To them I answer: “Do you know what will hurt my humanistic feelings and my deepest, ethical and moral feelings in 2020, two to three hundred years after the Enlightenment?

That I as a person and we as a society now have to grapple with such a backward, fascistic ideology that despises human and women's rights. And this in particular because we had already overcome these tendencies in Christianity. "

Because of my emotional hurt, I don't run around now and start killing those who think differently and those of different faiths! That's a damn important difference because I've learned that my hurt isn't the measure of all things and that I have to endure it.

Out of hurt feelings - even if they are of a religious nature - not to murder, that is what one can ask of everyone!

But if we criticize the publication of drawings critical of religion as a cause or trigger, as some circles do in our country, then we relativize the terribly disproportionate acts and thus ultimately legitimize religious injuries as an acceptable reason for assassinations and murders.

In my value system, however, there is no legitimation of any kind for these forms of violence.

And to the others, the latently cowardly appeasers and belittlers, who still want to dismiss all of this with Islamophobia - especially from left-green circles, from which I also come - I say: “We have to take a stand! Appaesementpolitik has never worked and it will not lead to anything in relation to Islamism either! "

A time seems to have come when we will have to stand up again for our liberal society, which is threatened by religious fascism. The low threshold of indignation of religious fanatics must not determine what we are allowed to express and how we have to live!

On the other hand, however, I also have to admit that I do not know exactly what this standing up should look like in concrete terms and what we as a society must do to maintain our freedom. But in the face of the Islamist attacks of the past few days, we need to wake up and start thinking harder about how to deal with the danger.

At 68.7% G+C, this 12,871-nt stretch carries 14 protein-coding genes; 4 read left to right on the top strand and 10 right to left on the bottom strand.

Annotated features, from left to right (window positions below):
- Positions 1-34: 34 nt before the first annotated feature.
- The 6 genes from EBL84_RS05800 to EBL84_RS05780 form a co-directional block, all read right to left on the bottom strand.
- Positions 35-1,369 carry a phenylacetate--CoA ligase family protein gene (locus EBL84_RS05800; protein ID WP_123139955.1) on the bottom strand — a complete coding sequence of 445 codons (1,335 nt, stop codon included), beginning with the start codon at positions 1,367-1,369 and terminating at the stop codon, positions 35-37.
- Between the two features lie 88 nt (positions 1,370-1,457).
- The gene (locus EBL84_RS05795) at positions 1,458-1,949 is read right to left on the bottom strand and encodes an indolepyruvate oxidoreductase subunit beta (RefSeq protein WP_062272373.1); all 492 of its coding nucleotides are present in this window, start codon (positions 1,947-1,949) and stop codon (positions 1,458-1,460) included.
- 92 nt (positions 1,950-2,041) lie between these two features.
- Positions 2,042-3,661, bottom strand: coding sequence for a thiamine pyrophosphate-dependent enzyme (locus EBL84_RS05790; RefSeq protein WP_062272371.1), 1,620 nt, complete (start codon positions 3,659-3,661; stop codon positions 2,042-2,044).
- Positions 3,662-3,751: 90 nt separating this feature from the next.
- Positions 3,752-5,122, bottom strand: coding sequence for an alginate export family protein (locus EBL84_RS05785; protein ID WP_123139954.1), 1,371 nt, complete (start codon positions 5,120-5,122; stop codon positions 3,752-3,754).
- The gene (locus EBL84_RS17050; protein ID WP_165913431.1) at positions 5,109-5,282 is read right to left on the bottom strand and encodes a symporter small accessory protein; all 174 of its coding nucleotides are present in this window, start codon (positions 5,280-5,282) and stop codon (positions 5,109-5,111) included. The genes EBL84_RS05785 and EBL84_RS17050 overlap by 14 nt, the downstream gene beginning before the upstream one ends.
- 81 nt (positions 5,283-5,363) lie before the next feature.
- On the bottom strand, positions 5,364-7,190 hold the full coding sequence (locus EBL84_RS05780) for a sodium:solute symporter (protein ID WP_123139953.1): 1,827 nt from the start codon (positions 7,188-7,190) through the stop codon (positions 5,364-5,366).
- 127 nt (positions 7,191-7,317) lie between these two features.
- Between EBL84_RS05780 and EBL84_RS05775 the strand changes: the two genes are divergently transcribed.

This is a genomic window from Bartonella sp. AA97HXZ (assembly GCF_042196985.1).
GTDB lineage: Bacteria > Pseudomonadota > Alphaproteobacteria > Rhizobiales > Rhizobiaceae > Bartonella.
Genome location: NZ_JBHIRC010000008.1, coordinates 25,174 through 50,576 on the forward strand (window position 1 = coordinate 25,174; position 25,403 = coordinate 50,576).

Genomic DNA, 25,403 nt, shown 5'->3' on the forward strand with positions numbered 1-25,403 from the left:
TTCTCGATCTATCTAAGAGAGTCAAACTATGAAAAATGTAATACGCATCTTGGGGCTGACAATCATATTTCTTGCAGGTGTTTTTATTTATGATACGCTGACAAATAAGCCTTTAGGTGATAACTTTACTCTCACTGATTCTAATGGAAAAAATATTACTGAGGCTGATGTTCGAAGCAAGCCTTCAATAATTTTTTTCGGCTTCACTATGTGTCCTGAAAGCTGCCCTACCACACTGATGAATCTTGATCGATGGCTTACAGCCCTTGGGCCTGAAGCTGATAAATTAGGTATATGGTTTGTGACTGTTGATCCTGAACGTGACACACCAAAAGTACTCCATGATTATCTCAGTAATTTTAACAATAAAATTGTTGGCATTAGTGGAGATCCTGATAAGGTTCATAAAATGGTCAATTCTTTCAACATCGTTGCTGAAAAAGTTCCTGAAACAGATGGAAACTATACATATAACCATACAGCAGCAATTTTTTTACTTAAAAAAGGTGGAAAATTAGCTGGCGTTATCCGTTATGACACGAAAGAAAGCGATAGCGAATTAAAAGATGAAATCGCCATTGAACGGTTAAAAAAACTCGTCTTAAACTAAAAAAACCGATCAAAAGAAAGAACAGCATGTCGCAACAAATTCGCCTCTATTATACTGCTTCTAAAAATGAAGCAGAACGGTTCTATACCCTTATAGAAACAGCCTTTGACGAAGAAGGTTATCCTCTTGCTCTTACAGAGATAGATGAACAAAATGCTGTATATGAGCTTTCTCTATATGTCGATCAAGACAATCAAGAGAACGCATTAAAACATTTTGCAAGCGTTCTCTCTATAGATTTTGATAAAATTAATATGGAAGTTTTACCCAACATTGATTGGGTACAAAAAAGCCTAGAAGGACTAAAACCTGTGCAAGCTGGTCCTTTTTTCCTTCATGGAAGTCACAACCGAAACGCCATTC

Freedom of expression is far too important to be sacrificed on the altar of religious hypersensitivity!

Richard Stephany

N.B. If you have not yet understood what it is about and how far it can all go, I refer you to articles on this topic on the well-known websites of reputable newspapers in Germany and France.

Freedom and Religion, the 2nd (November 16, 2020)

Since the comment function was already closed on RTL, I would like to reply one last time to the user “Anon Nym”, who is a Muslim according to his comments.

First of all, I would like to thank him that, as a “peace-loving Luxembourger”, he acknowledges the Basic Law and “lives according to it”! I also have to agree with him that the vast majority of Luxembourg's Muslims are very well integrated and that, fortunately, Luxembourg has been spared from (Islamist) terrorist acts up to now and hopefully in the future as well. I am grateful for that too.

However, on one point - and this is the main reason for this second reader's letter - I do not want to leave some of his statements unchallenged. It is about the sentence: “Anyway, why is it necessary to insult the Prophet Mohammed?” I and certainly also the caricaturists had and do not need to insult the Prophet and nobody claims the right to insult other worldviews allowed to.